The NuGet Package Manager dialog showing the search term, App for SharePoint. App For SharePoint Web Toolkit is highlighted and the Install button is ready to be clicked.


Ensure that the NuGet package worked by making sure that the following two new classes appear in your console application project:

  • SharePointContext.cs
  • TokenHelper.cs

The Solution Explorer shows the newly added classes, Share Point Context and Token Helper.

Step 3: Add the required code to execute the job on your Office 365 site

At this point, you’ve created your console application and have added the required assemblies that will enable you to easily communicate with SharePoint. The next steps are to make use of these helper classes to execute commands in your SharePoint environment by using your console application.

Note

In the finished sample, you'll use an account + password approach (like a service account). Authentication options are discussed later in this article.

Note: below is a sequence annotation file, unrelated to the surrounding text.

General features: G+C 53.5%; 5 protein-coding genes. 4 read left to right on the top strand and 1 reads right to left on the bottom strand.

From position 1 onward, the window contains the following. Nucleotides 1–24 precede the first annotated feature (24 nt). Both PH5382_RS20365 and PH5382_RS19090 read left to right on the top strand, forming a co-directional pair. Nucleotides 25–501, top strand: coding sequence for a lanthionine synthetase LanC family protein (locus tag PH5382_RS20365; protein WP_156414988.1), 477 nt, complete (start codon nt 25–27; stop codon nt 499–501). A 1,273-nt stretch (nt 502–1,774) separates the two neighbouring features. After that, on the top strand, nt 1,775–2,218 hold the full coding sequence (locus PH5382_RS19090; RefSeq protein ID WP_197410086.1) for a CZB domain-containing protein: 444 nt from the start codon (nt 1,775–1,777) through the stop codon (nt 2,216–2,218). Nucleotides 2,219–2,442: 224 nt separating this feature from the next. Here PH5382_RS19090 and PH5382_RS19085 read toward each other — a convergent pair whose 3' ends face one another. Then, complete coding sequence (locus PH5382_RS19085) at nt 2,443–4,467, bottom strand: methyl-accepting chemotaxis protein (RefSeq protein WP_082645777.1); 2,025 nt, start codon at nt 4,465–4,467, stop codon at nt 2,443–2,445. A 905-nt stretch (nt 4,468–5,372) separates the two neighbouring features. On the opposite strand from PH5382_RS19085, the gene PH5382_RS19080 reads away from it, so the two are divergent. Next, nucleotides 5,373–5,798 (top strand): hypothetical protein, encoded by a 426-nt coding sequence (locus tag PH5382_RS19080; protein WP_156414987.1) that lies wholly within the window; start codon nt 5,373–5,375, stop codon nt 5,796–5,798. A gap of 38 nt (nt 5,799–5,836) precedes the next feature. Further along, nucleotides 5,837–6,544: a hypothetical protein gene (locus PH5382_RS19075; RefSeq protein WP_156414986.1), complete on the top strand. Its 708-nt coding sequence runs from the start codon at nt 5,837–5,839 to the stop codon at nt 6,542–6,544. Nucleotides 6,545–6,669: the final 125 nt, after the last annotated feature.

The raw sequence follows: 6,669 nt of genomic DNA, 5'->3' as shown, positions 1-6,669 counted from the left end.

Wire up the calls to the SharePoint Online site collection

The following code demonstrates how to wire up the call to your site now that you’ve added the helper classes from your NuGet package.

 static void Main(string[] args)
  {
      using (ClientContext context = new ClientContext("https://redacted.sharepoint.com"))
      {
          // Use default authentication mode
          context.AuthenticationMode = ClientAuthenticationMode.Default;
          // Specify the credentials for the account that will execute the request
          context.Credentials = new SharePointOnlineCredentials(GetSPOAccountName(), GetSPOSecureStringPassword());

          // TODO: Add your logic here!
      }
  }


  private static SecureString GetSPOSecureStringPassword()
  {
      try
      {
          Console.WriteLine(" - > Entered GetSPOSecureStringPassword()");
          var secureString = new SecureString();
          foreach (char c in ConfigurationManager.AppSettings["SPOPassword"])
          {
              secureString.AppendChar(c);